Welcome to this week’s installment of The Scariest Part, a recurring feature in which authors, comic book writers, filmmakers, and game creators tell us what scares them in their latest works of horror, dark fantasy, dark science fiction, and suspense. (If you’d like to be featured on The Scariest Part, check out the guidelines here.)
My guest is multiple Shirley Jackson Award-nominated author S.P. Miskowski, whose latest book is the novella In the Light. Here’s the publisher’s description:
While fleeing from neighborhood bullies, a lonely girl uncovers a dark secret buried near the abandoned ruins of a house mired in local legend. Ruth hopes the charred remains that she unearths will bring a bit of magic to her life. But she’s no match for the force that dwells in this place, waiting for a chance to live again.
A displaced child neglected by affluent parents and a former preacher burdened by the tragic and scandalous circumstances of his mother’s death face a final reckoning at the hands of a woman with the power to summon good and evil.
In the Light is the final book of the Skillute Cycle, a chronicle of one fictional town and an abiding horror that lies just beneath the surface. In the woods. In the water. Beneath the ground. The time has arrived. Something evil has come home.
And now, let’s hear what the scariest part was for S.P. Miskowski:
Recently I completed work on the Skillute Cycle, a series of books constructed around, and including, my novel, Knock Knock. This four-book series is published by Omnium Gatherum. In the three novellas that grew from the novel I’ve created a prequel, Delphine Dodd; a concurrent story, Astoria; and a sequel, In the Light. My intention has been to write four stand-alone books which, read together and in order, form a complex kaleidoscopic pattern with overlapping characters and events.
Most of the action in the series occurs in the fictional small town of Skillute, Washington. I’ve taken care to establish ways in which the town changes across time. As drastic economic changes occur, expectations and perceptions change. At the same time, I’ve chronicled the town’s underlying, mythological history. Locals tell stories of a scary creature who haunts the woods but few people realize that these stories have their origin in actual events.
Horrible things happen in Skillute, many of them triggered by a seemingly innocent game played by three girls whose only crime is boredom and frustration. The girls feel an impulse to break free of the social constraints that define their lives. This is a running theme in the series, women who find their situation unbearable and reach out or lash out, only to find they are trapped by a natural, malevolent force. Ironically, the force against which they struggle may have its origin in the very disillusionment they express, reiterated through several generations.
For me, the scariest and most daunting aspect of this cycle was returning to Skillute time and again, even though the town could sometimes be quite beautiful. I was afraid of the same things the women of Skillute fear, the long afternoons and empty nights, the loneliness which has no beginning or end, the sense that life may not have meaning beyond the ones we invent. My aim was to create a location which inspires claustrophobia and paranoia, in which reckless acts and desperate measures make sense. My growing uneasiness indicated that I had succeeded.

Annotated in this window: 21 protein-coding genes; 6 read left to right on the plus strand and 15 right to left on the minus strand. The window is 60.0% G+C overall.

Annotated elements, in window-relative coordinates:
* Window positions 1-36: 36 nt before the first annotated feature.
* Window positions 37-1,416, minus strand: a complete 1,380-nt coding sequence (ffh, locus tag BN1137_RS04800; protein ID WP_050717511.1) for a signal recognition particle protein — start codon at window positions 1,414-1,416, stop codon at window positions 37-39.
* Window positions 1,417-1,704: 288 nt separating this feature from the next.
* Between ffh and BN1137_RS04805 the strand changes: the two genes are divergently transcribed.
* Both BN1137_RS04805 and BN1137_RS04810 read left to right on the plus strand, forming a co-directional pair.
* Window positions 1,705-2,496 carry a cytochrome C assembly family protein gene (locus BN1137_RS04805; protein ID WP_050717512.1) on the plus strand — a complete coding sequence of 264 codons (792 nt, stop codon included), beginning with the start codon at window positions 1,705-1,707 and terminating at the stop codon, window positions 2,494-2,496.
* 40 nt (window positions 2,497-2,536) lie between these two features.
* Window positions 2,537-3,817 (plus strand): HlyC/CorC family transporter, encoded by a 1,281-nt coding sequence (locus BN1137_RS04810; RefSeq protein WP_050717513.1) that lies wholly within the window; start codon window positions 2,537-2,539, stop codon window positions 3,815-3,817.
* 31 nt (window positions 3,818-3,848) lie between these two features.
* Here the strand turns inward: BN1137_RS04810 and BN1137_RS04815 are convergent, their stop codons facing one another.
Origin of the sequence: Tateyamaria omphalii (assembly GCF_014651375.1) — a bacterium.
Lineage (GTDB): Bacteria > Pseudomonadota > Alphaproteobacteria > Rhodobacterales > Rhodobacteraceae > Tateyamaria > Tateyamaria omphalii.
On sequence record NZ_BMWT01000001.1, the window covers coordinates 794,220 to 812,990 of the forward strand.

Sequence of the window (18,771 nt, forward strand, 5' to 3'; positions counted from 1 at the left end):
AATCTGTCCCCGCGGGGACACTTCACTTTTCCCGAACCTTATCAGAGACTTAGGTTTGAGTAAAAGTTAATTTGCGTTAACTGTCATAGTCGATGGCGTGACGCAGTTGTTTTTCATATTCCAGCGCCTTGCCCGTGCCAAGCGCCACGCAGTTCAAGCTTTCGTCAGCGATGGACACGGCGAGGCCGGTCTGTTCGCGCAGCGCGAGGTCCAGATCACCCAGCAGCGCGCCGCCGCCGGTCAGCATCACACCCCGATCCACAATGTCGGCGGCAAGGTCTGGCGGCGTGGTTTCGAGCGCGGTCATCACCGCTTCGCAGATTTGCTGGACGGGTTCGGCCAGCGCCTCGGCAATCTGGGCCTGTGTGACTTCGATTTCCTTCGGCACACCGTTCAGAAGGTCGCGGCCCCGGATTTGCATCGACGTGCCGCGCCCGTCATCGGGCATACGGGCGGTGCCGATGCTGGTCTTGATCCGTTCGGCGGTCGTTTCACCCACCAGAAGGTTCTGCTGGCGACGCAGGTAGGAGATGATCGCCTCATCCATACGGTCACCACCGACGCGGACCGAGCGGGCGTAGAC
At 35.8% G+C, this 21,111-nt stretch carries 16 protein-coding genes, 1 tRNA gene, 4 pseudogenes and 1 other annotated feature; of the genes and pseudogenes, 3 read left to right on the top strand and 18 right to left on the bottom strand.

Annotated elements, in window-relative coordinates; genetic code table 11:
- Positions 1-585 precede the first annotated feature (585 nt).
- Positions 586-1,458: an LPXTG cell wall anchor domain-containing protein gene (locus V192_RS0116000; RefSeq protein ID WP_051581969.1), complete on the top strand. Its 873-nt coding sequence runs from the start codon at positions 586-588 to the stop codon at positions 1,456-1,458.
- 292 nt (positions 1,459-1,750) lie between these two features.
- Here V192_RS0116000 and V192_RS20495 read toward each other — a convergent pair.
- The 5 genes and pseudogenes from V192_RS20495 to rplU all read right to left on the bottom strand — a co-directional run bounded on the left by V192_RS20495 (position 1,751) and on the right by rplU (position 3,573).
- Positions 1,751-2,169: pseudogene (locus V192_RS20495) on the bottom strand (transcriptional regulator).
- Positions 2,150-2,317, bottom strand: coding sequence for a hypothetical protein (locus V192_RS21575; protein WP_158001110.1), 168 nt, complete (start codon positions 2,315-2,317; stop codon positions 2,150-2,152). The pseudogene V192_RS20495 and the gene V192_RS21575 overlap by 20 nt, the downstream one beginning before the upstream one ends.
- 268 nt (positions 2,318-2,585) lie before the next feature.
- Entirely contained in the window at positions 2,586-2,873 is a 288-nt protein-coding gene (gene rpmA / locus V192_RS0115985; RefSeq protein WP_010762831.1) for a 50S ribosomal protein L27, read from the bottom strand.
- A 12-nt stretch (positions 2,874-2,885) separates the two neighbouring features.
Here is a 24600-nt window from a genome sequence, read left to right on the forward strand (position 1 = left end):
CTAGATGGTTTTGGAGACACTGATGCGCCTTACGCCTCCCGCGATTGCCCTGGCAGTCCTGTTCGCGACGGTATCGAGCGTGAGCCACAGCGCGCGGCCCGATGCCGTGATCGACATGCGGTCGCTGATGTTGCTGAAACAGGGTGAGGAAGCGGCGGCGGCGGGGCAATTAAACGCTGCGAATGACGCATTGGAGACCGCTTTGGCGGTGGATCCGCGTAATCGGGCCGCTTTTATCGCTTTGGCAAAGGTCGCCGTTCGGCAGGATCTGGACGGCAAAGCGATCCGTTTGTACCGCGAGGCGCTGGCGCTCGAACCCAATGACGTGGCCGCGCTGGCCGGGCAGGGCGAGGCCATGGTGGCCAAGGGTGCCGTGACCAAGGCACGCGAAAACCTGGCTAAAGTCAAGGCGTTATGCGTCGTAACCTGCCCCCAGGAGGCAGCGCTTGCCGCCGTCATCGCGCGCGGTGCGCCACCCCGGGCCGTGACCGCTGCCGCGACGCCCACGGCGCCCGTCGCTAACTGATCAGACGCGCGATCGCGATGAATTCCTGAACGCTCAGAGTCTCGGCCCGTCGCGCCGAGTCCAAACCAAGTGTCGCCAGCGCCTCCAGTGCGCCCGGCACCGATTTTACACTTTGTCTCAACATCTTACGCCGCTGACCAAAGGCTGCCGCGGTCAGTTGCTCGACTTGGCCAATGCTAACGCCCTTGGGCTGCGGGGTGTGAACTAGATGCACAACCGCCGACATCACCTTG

I’ve never lived in a small town but I spent a lot of time visiting the rural places where my parents grew up. As a child I only perceived these towns with an attitude of adventure. I saw the novelty and not the hardship. It was only after I grew up that I understood how my parents had barely managed to contain their youthful energy, and why they had run away as soon as they were old enough to do so. The picturesque and eccentric elements of small town life had masked, for me, the burden of history inherent to such a close-fitting world.
The girls of Skillute take an oath in the woods. They believe that if they can disrupt one building block in the life they are consigned to lead, the whole structure will topple and they will be free. Such are the dreams we cherish when we’re children. Escape is so much more difficult. However much we kick against the rules that shape our lives, we remain largely a product of our time and place. Real escape requires a deep understanding of where we come from and what we want, as well as an acceptance of our nature as something less pretty and more frightening than we ever imagined.
S.P. Miskowski: Goodreads
In the Light: Preorder from Amazon
S.P. Miskowski’s debut novel, Knock Knock, and her first novella, Delphine Dodd, were shortlisted for a Shirley Jackson Award. Both books are part of The Skillute Cycle, which includes two more novellas: Astoria and In The Light. All four books are published by Omnium Gatherum Media.
Rated by Black Static book critic Peter Tennant as “one of the most interesting and original writers to emerge in recent years,” Miskowski has written short stories published in Supernatural Tales, Horror Bound Magazine, Identity Theory, The Absent Willow Review, New Times, Fine Madness, Other Voices, and the anthologies Detritus and Little Visible Delight, and in the forthcoming anthologies Cassilda’s Song edited by Joseph S. Pulver, Sr. (Chaosium) and October Dreams 2 (Cemetery Dance Publications). Her work has received a Swarthout Award and two National Endowment for the Arts Fellowships.
Originally published at Nicholas Kaufmann. You can comment here or there.